The Lotus Sutra contains a series of teaching of the Mahayana school unfolding over four hundred years.
Oneness, Three Teachings, parables of the lost son, and the naga jewel, along with the use of skillful means, the second turning of the Dharma Wheel, and the story of the burning house.
Ornamental and repetitious, it builds the case for bodhisattvas emerging from the day-to-day life of practitioners who help others gain enlightenment. The Sutra evolved in China and was explored in Japan as part of Soto Zen practice.
I will use a summary from the Minnesota Zen Meditation Center to address key themes: https://www.mnzencenter.org/uploads/2/9/5/8/29581455/lotus.pdf
Skillful Means: Upaya refers to the ability to use a variety of approaches to convey how to address choices that a student has in following the Middle Way. The “Burning House '' parable depicts a father coming home to his house being on fire and trying to get his children to leave the house. The point being the children are ignorant of the conditions and the father is using any means possible to get them to safety. After many attempts he says there are great things they can have outside the house, beautiful animals and carts. They finally come outside and the father gives them a large cart and great white ox to pull it. The sutra also indicates that rather than three ponies and carts only one was needed as it represents oneness of the Dharma. Another aspect, one must practice as if one’s head’s on fire, time is running-out: https://www.lionsroar.com/practice-like-your-hairs-on-fire/
All Beings Have The Potential to Be Buddhas: A major unfolding in Mahayana teachings is that everyone one is a Buddha-in-waiting. This goes back to the first turning of the Dharma Wheel when Shakyamuni Buddha met the five ascetics after his awakening under the bodhi tree. The fundamental point being beings are asleep to the knowledge of their own awakening. This is a remarkable finding that undergirds the point of equanimity.
The Buddha as a Cosmic Being: “...in this passage the Buddha becomes timeless.” This is also inline with the Trikaya teachings of the three bodies of the Buddha. https://www.learnreligions.com/trikaya-three-bodies-of-buddha-450016 .This passage brings into play the concepts of Buddha-Nature as an endless feature of the cosmos.This gives us the previous lives narrative of Buddhas and strengthen the on-going nature of ancestors and newcomers to Buddhism, as-well-as, the predictions of Buddhas to come–Maitreya https://buddhism-guide.com/maitreya/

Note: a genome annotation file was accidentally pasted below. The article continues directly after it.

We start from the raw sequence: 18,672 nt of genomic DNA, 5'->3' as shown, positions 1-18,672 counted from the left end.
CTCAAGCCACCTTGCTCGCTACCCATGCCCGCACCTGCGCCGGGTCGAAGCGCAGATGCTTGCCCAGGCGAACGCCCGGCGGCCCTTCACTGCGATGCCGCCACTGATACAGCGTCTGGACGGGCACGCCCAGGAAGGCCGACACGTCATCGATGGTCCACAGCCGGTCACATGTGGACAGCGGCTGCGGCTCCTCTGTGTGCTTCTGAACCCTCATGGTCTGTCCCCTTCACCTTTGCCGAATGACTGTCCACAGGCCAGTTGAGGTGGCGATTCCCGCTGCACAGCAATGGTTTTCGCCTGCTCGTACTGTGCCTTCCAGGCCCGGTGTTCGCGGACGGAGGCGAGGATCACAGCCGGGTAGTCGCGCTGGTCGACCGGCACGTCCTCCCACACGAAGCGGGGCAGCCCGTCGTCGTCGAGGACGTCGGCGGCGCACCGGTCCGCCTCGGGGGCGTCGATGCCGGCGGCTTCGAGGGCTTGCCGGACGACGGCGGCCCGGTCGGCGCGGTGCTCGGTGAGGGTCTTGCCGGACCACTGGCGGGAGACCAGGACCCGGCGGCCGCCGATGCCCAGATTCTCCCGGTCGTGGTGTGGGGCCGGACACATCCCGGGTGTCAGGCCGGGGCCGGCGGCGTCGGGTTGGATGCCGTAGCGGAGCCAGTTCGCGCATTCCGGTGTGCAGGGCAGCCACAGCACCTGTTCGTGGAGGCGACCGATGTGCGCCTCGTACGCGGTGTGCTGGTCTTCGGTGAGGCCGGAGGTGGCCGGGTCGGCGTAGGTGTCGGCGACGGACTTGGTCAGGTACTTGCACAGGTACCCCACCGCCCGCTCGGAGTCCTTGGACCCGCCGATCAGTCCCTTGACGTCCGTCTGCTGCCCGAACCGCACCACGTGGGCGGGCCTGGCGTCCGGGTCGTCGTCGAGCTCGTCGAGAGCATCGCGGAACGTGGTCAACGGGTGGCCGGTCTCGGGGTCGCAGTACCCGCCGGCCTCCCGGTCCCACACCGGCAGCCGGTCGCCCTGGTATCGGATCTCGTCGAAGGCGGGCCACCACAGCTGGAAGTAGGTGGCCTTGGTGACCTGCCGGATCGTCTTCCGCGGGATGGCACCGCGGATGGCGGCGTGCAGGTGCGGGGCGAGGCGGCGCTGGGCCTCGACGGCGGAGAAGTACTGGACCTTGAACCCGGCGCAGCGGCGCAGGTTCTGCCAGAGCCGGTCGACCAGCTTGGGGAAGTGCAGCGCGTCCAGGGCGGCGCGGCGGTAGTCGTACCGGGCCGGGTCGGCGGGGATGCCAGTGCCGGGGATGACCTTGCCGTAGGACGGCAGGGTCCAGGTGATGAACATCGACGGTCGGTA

Faith and Devotion: It can be done if you hear the teachings and understand your experience as living in Dharma. The Lotus Sutra is an assurance that anyone can become a Buddha even if you are not a monk. Here, I think faith is a manner of wisdom. Or, insight into a deeper understanding of the significance of one’s life meaning relative to the teachings of Shakyamuni Buddha. https://slife.org/faith-in-buddhism/
There are two other points about the Lotus Sutra. The first is the metaphor of the white lotus as a conduit. It begins life in the mud, grows through the water and blossoms in the air. Each stage is fundamental to the life of the plant. This in turn is seen by different schools of Buddhism that the text itself as having sacred power. Short of that, in Soto Zen it is seen as an assimilation of many teachings of the Buddha.
Please join us at 7:00 PM/ET on Tuesday April 19, 2022, as we explore the Lotus Sutra:
In person at the First Congregational Church of Falmouth, 68 Main Street, or on Zoom:
https://zoom.us/j/7096899032?status=success#success password– FSZS
Sangaku Dan Joslyn
Founder and Guiding Teacher
Falmouth Soto Zen Sangha